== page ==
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Prof. Dr. Timothy P. Bender "Boron subphthalocyanines and subnaphthalocyanines for organic photovoltaics: their ambient stability, the influence of halogens, the mixed alloys, their sustainability, and using computational modeling to accelerate their development"

Feb 17
February 17, 2021 5:00 pm - 6:30 pm
https://fau.zoom.us/j/98702214110

Guest talk

Timothy P. Bender

Professor, Associate Chair Undergraduate Studies

Department of Chemical Engineering and Applied Chemistry

University of Toronto

Boron subphthalocyanines and subnaphthalocyanines for organic photovoltaics: their ambient stability, the influence of halogens, the mixed alloys, their sustainability, and using computational modeling to accelerate their development

For some time, our grouphas been focused on the design, synthesis and application of derivatives ofboron subphthalocyanines (BsubPcs), a macrocyclic molecule with a central chelated boron atom. Our focal point has been and continues to beequally balanced between the basic and applied chemistry of BsubPcs, and theirapplication as light harvesting and electronic conducting materials in organicphotovoltaics (OPVs)/solar cells (OSCs).

Forthis presentation I will outline how we have developed BsubPcs for theirapplication in OPVs and other organic electronic devices. For OPVs, we have formeda tactic to their progress whereby taking on their basic and applied chemistryis justified by a development cycle (Figure) which includes their physicalchemistry and characterization, their immediate integration into OPVs and basedon their indoor stability placing the OPVs in the ambient environment to evaluatetheir stability. This data acquisition cycle feeds back into their moleculardesign with is also accelerated through a computational model. This tactic isin place to truly develop their ultimate application in OPVs.

Forthis presentation I will highlight the development of BsubPcs for OPVs, notingseveral points: the influence of peripheral halogenations; three types of OPVdevice architectures we have explored; the influence of solvents on theirnano-structures on solution casting for device; etc.

Inaddition to BsubPcs, we have taken an equal approach to extended p-conjugated derivativescalled boron subnaphthalocyanines (BsubNcs); BsubNcs also being unique andbeneficial materials for OPV application as they extend the solar absorptionspectrum when coupled with BsubPcs. We have shown that BsubNcs actually becomerandomly chlorinated during their synthetic preparation and actually then form amixed alloy composition of chlorinated materials, which we have designated asCl-ClnBsubNcs. The mixed alloy composition is unique, and has beendetermined to be a mixture of 24 (more or less) chlorinated BsubNcs. Despitebeing a mixture 24 or more BsubNcs form uniquely single crystals. The formationof single crystals is enabled by the chlorine atoms occupying vacancies withinthe solid state structure, the vacancies being the so-called “bay position” ofthe BsubNcs structure. During this presentation I will highlight how odd themixed alloy composition of organic materials is and how hard it has been toseparate the mixed alloyed composition. I will also highlight how we are movingforward with making mixed alloyed compositions of BsubPcs fully justified bythe potential performance increase in OPVs.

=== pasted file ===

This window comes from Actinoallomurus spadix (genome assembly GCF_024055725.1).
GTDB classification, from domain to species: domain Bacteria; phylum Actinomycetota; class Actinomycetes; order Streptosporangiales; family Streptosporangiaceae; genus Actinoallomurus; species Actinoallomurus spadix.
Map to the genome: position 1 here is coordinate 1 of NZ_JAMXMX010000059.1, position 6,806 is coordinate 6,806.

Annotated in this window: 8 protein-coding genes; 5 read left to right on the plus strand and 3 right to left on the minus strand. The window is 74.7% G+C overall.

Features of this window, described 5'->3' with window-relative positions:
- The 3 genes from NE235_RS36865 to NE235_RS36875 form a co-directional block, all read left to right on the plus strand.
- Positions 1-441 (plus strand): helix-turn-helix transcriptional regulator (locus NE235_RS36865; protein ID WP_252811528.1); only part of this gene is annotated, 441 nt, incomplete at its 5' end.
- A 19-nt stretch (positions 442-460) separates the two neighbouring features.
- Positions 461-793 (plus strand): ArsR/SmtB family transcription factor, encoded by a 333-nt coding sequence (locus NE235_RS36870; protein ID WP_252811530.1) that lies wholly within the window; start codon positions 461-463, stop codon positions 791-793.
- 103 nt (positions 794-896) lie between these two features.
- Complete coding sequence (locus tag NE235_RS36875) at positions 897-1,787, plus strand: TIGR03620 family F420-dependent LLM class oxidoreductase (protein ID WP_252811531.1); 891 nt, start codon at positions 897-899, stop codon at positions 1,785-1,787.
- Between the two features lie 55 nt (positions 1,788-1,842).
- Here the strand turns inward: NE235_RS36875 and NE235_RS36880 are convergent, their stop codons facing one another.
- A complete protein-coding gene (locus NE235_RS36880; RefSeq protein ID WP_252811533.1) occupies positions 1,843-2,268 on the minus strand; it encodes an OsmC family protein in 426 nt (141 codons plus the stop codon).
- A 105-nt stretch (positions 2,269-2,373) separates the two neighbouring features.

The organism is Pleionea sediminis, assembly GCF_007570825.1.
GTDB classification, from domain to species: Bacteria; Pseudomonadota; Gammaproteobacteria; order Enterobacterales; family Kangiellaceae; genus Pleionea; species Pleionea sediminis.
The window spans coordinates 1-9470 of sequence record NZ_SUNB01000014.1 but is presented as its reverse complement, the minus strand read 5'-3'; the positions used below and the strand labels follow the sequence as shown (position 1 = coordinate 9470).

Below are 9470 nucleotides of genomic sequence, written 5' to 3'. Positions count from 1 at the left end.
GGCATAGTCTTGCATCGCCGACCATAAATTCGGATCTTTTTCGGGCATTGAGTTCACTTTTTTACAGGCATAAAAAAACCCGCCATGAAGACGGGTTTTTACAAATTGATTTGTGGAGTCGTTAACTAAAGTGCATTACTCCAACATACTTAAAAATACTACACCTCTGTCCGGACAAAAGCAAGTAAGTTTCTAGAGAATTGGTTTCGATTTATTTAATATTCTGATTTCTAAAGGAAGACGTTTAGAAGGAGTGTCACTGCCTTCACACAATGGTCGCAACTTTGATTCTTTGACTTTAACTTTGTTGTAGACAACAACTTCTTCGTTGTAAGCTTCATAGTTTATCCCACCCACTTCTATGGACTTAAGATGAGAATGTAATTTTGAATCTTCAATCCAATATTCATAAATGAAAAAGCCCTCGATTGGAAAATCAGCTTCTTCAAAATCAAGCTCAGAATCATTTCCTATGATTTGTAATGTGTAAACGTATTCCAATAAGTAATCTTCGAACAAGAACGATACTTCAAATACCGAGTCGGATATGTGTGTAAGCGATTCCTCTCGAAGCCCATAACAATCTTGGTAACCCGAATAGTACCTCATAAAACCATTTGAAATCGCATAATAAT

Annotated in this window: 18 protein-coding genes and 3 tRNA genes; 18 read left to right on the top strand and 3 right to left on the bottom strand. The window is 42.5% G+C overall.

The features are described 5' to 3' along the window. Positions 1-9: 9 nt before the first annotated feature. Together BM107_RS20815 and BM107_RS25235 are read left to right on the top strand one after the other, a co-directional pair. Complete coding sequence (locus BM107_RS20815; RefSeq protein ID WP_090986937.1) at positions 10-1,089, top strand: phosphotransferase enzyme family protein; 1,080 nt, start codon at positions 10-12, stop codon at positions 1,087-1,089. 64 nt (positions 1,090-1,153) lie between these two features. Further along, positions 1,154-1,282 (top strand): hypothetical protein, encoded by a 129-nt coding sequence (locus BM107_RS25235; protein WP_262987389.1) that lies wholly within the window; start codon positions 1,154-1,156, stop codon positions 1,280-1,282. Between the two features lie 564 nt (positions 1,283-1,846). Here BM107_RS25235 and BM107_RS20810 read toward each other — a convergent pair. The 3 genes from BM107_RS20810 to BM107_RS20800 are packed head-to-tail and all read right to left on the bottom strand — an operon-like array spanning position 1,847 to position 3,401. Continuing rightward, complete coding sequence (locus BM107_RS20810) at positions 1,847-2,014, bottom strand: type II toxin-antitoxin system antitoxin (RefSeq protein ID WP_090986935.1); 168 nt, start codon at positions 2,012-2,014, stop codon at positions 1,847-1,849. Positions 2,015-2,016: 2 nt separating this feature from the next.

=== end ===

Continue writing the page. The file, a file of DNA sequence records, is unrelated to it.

Integratedinto this data acquisition cycle is a computational modeling methodology thatis used to screen potential BsubPcs and BsubNcs for their application in OPVs.I will highlight how the computational model justified the time and resourcecommitment to their synthesis and development.

Mostrecently we have identified a pathway to BsubPcs whereby all carbons arebio-sourced. So I will also highlight in this presentation the sustainabilityof BsubPcs for then justifying their application into OPVs.

Co-authors/investigatorswill be identified during this presentation.

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Some Relevant References.

[1] “Outdoor Performance andStability of Boron Subphthalocyanines Applied as Electron Acceptors inFullerene-Free Organic Photovoltaics.” Josey, D.; et al, ACS Energy Lett., 2017, 2(3),726-732. DOI: 10.1021/acsenergylett.6b00716.

[2] “Boron Subphthalocyaninesas Electron Donors in Outdoor Lifetime Monitored Organic Photovoltaic Cells.”Garner, R.K.; et al, Solar EnergyMaterials and Solar Cells, 2018 176, 331-335. DOI:10.1016/j.solmat.2017.10.018

[3] “8.4% efficient fullerene-freeorganic solar cells exploiting long-range exciton energy transfer” Cnops, K.;et al., Nature Comm., 5, Articlenumber: 3406, DOI:10.1038/ncomms4406.

[4] “The mixed and alloyed chemicalcomposition of chloro-(chloro)n-boron subnaphthalocyanines dictates theirphysical properties and performance in organic photovoltaics.” Dang, J.D.; etal, J. Mat. Chem. A., 2016, 4,9566-9577. DOI: 10.1039/C6TA02457B

[5] “Phenoxy-(chloro)n-boronsubnaphthalocyanines; alloyed mixture, electron-accepting functionality,enhanced solubility for bulk heterojunction organic photovoltaics” Dang, J.D.;et al, ACS Omega, 2018, 3(2), 2093-2103. DOI: 10.1021/acsomega.7b01892.

[6]“The Mixed Alloyed Chemical Compositionof Chloro-(chloro)n-Boron Subnaphthalocyanines Dictates Their Performance asElectron-Donating and Hole-Transporting Materials in Organic Photovoltaics”Garner, R.K.; et al, ACS Appl. EnergyMaterials, 2017, 1(3), 1029-1036.DOI: 10.1021/acsaem.7b00180.

[7] “OutdoorStability of Chloro-(Chloro)n-Boron Subnaphthalocyanine and Chloro-BoronSubphthalocyanine as Electron Acceptors in Bilayer and Trilayer OrganicPhotovoltaics” Josey, D.; et al, ACSApplied Energy Materials, 2019, 2(2),979-986. DOI:10.1021/acsaem.8b01918

[8] “Enhanced Analytical and Physical Characterizationof Mixtures of Random Bay-Position Brominated Boron Subnaphthalocyanines Enabledby Establishing a Partial Separation Method” Holst, D.; et al, New J. Chem.,2021, Advance Article.